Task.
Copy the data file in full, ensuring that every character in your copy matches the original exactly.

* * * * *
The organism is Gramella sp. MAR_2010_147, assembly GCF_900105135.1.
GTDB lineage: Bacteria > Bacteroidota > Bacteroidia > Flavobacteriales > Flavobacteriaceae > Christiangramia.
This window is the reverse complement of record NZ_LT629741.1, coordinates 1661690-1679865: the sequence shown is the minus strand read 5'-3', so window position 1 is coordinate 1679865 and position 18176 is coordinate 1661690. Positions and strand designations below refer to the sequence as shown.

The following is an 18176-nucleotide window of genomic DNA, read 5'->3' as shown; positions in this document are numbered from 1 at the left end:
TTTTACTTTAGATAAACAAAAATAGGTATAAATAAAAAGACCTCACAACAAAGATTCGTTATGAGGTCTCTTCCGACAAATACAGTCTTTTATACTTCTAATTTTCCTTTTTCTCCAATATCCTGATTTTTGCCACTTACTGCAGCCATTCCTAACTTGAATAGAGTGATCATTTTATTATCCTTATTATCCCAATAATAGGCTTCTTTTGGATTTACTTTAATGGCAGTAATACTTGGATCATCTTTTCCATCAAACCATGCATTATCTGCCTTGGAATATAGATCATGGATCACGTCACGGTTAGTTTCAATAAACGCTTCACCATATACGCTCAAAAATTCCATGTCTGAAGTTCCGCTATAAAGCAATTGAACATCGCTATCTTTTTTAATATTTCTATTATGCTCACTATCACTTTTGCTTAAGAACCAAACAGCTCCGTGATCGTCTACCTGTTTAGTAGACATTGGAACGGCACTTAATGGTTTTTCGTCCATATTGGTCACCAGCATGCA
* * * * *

The organism is Gramella sp. MAR_2010_147, assembly GCF_900105135.1.
GTDB lineage: Bacteria > Bacteroidota > Bacteroidia > Flavobacteriales > Flavobacteriaceae > Christiangramia.
This window is the reverse complement of record NZ_LT629741.1, coordinates 1661690-1679865: the sequence shown is the minus strand read 5'-3', so window position 1 is coordinate 1679865 and position 18176 is coordinate 1661690. Positions and strand designations below refer to the sequence as shown.

The following is an 18176-nucleotide window of genomic DNA, read 5'->3' as shown; positions in this document are numbered from 1 at the left end:
TTTTACTTTAGATAAACAAAAATAGGTATAAATAAAAAGACCTCACAACAAAGATTCGTTATGAGGTCTCTTCCGACAAATACAGTCTTTTATACTTCTAATTTTCCTTTTTCTCCAATATCCTGATTTTTGCCACTTACTGCAGCCATTCCTAACTTGAATAGAGTGATCATTTTATTATCCTTATTATCCCAATAATAGGCTTCTTTTGGATTTACTTTAATGGCAGTAATACTTGGATCATCTTTTCCATCAAACCATGCATTATCTGCCTTGGAATATAGATCATGGATCACGTCACGGTTAGTTTCAATAAACGCTTCACCATATACGCTCAAAAATTCCATGTCTGAAGTTCCGCTATAAAGCAATTGAACATCGCTATCTTTTTTAATATTTCTATTATGCTCACTATCACTTTTGCTTAAGAACCAAACAGCTCCGTGATCGTCTACCTGTTTAGTAGACATTGGAACGGCACTTAATGGTTTTTCGTCCATATTGGTCACCAGCATGCA